The sycamore tree, also known as the American sycamore, is considered one of the most massive trees (by circumference) in the eastern part of the country. Ashland County in northern Ohio boasts the largest sycamore tree in the state, with a circumference of more than 48 feet, according to the Ohio Public Library Information Network. Sycamore trees are identifiable by their white bark and are often found along Ohio's streams, wetlands, city parks and on city streets. Sycamores in northern Ohio and other regions are prone to fungus infections and pest infestation.
The fungus anthracnose is the biggest threat to northern Ohio sycamore trees, according to the Ohio Department of Natural Resources. The disease presents first as wilt on young leaves, whereas older leaves turn brown. The ends of stems and twigs die, and cankers eventually develop on the trunk and branches. Fungicide can treat the condition and should be applied as soon as possible after the onset of the disease.
Sycamore Lace Bugs
Northern Ohio's sycamore trees are also prone to attack from the sycamore lace bug, which eats the undersides of leaves, eventually killing them. If the attack is severe, the tree can be defoliated late in the season. In extreme cases and combined with other causes, such as stress and severe weather, the tree can die. Heavy damage from the bug is linked to dry weather. Treatment methods include introducing natural predators to control the bug, spraying the leaves with water to dislodge bugs and applying insecticide in the spring.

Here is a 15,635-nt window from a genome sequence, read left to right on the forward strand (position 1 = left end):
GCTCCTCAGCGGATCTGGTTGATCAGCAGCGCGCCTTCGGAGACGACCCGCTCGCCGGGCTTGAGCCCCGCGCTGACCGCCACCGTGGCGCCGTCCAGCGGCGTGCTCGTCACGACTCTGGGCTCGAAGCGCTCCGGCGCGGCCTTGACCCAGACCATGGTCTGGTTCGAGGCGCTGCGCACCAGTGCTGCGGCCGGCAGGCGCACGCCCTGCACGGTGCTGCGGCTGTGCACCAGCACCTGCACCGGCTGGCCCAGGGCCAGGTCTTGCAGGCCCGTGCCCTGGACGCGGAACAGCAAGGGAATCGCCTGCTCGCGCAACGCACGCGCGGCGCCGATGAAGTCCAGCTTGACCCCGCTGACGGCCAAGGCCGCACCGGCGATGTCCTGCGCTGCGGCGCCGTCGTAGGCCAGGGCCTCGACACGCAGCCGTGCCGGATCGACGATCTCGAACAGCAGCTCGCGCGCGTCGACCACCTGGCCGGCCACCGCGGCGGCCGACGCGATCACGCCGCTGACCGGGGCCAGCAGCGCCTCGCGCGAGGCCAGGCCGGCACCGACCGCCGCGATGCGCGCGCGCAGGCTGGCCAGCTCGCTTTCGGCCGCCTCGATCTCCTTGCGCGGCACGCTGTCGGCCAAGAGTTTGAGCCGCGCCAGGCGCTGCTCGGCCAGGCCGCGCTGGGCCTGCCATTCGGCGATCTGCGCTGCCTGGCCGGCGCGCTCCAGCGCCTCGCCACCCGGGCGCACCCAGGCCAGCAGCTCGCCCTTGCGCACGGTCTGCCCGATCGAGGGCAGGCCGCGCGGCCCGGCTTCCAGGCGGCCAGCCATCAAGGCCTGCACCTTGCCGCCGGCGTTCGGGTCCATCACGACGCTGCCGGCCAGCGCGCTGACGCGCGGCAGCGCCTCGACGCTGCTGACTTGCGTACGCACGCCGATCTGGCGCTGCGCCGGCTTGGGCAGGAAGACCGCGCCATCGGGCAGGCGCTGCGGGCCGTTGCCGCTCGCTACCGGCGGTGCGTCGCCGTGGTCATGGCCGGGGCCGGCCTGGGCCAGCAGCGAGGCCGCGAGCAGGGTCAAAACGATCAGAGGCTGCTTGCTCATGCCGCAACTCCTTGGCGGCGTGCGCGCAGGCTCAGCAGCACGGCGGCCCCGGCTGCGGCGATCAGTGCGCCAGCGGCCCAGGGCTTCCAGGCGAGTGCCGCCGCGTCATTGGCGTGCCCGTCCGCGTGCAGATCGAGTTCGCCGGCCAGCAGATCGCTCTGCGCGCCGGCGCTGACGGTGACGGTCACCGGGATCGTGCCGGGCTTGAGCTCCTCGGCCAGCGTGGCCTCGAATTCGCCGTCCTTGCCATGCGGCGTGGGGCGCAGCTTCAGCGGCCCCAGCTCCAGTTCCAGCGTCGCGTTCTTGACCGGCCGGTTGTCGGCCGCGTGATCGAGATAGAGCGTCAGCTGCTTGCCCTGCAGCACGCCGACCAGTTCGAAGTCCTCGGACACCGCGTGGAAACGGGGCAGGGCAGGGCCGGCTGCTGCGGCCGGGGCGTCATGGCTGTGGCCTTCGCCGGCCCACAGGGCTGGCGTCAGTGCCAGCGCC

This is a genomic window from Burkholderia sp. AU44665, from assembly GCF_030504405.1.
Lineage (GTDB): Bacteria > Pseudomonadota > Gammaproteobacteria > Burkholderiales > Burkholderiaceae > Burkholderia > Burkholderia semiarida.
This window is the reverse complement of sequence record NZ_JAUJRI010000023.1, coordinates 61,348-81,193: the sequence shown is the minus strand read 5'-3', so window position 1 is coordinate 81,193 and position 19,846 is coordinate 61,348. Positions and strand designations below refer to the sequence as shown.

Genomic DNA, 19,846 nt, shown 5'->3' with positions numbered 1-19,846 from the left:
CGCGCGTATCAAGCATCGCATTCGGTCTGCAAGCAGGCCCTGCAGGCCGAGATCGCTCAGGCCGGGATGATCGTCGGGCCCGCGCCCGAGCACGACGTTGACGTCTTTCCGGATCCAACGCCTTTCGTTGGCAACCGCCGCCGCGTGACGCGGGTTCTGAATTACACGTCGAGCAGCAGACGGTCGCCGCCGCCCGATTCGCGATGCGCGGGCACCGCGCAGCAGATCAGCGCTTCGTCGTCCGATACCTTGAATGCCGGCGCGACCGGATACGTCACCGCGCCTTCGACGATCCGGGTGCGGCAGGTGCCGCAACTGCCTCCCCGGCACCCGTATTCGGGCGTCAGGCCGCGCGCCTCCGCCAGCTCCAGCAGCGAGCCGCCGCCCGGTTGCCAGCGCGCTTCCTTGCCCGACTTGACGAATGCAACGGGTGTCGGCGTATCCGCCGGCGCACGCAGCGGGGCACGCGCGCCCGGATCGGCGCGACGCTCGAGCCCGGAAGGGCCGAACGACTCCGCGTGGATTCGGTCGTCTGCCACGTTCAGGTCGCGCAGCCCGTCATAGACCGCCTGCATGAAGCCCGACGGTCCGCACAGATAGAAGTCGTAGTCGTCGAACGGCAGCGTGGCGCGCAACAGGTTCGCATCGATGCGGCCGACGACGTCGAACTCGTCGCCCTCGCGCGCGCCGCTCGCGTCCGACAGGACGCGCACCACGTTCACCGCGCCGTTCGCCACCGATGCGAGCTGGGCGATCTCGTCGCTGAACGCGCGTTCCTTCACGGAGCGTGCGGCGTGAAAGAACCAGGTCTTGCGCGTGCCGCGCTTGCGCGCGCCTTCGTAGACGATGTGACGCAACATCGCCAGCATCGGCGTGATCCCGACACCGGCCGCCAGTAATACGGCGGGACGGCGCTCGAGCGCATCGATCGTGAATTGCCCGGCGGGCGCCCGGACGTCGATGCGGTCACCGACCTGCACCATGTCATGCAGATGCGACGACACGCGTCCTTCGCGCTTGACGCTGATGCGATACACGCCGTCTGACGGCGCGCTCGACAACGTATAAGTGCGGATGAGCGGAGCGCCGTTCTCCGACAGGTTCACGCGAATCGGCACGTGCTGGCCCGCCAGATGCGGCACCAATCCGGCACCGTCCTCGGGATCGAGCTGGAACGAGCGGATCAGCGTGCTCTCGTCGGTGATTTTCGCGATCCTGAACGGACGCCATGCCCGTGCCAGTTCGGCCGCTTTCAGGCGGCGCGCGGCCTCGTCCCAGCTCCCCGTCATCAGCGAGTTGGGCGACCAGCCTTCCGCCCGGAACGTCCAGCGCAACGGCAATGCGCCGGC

Another pest that attacks northern Ohio sycamore trees is the Japanese beetle. Adult beetles emerge in late June and July and eat the tree's leaves, much like the sycamore lace bug. A combination of methods is used to control the beetle, including spraying insecticide and using pheromone bait to trap the bugs. Ohio State University Extension calls the Japanese beetle "the most abundant and important landscape pest in Ohio."